News Department

Morris County Sheriff cites early benefits of park police merger

MORRIS COUNTY, NJ – Morris County Sheriff James M. Gannon reported that the merger of park police officers into his office already has resulted in efficiencies and benefits, as he updated the Morris County Board of County Commissioners earlier this week.

“We’ve had various police chiefs contact us already and the Office of Emergency Management,” Gannon said. “We’re going to be successful in this venture because we have the support of the Morris County Prosecutor’s Office. Secondly, we have the support of the Morris County police chiefs.”

The Morris County Park Police were absorbed by the Sheriff’s Office, effective Jan. 1, 2022, in a move that kept 24 park officers on staff and is expected to enable an increase in overall park patrols, while addressing insurance coverage issues that arose last year with the Park Police. The former Park Police officers were sworn to a newly formed Patrol Division within the Sheriff’s Office on Dec. 31, which is supervised by Chief Jack Ambrose of the Sheriff’s Office.

“We will also be bolstering our support of the local police agencies by reassigning our K9 and Bomb Units to the new patrol function, and we will follow up by adding the Emergency Services Unit as another layer of assistance when they complete their intensive training in April.  This will lead to a more timely and effective response,” the Sheriff said.

The patrol division already has been able to enhance protection for the state’s largest county park system, as well as other facilities patrolled by the Sheriff’s Office, including county properties, houses of worship and local communities when requested by local police chiefs. It also has been called on to support local police efforts.

Sheriff Gannon said the patrol priorities include:

  • Making property checks of the county parks, park facilities, golf courses and the Mennen Arena with special attention to improving park services and insuring the safety and security of the facilities, including historic sites and protecting environmental assets.
  • Responding to calls for emergency service.
  • Proactive policing to maintain a crime deterrence and visible presence.
  • Assist the Sheriff’s Office response units and local police agencies when needed for major events or support at major crime scenes.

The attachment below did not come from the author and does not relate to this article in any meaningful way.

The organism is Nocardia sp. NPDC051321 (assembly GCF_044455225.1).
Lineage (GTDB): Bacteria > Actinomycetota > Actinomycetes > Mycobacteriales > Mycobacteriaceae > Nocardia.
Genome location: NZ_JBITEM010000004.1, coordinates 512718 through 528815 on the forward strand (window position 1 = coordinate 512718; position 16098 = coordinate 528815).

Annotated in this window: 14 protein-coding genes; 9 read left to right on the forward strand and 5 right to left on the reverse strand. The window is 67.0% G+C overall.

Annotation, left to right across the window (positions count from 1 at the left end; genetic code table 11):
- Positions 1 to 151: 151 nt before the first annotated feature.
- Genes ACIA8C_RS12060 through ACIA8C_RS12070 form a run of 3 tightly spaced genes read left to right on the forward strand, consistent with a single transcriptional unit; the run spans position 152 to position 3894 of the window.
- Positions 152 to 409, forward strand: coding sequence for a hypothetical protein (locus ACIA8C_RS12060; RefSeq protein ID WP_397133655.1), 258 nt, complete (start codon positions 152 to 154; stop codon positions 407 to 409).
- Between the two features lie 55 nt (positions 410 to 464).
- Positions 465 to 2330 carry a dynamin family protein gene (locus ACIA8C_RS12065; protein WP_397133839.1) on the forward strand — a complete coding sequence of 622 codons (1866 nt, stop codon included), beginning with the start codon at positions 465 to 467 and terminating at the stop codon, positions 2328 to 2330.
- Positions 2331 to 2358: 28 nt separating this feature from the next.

• Property checks of all other county buildings and facilities, including the County College of Morris.
  • Protection of identified critical infrastructures and more than 320 houses of worship.
  • Respond to patrol requests from local police chiefs.

Morris County Park Commission Chairman Stuart Lasser attended the Commissioners’ meeting this week to endorse the merger, praising the sheriff for establishing a cooperative process to enable a smooth transition and providing confidence that the parks and related facilities will remain a priority for patrols.

“This was the right thing to do. It wasn’t easy to get it through, but if you look at the big picture it really was the right decision,” Lasser said.

The 20,000-plus acres of parkland and 39 facilities making up the park system also includes outdoor educational and recreational facilities, arboreta, conservation areas, more than 253 miles of trails and an ice skating arena. Park activities operate year-round, requiring police presence to ensure the safety of visitors and park employees alike.

Jay Edwards

Born and raised in Northwest NJ, Jay has a degree in Communications and has had a life-long interest in local radio and various styles of music. Jay has held numerous jobs over the years such as stunt car driver, bartender, voice-over artist, traffic reporter (award winning), NY Yankee maintenance crewmember and peanut farm worker. His hobbies include mountain climbing, snowmobiling, cooking, performing stand-up comedy and he is an avid squirrel watcher. Jay has been a guest on America’s Morning Headquarters,program on The Weather Channel, and was interviewed by Sam Champion.

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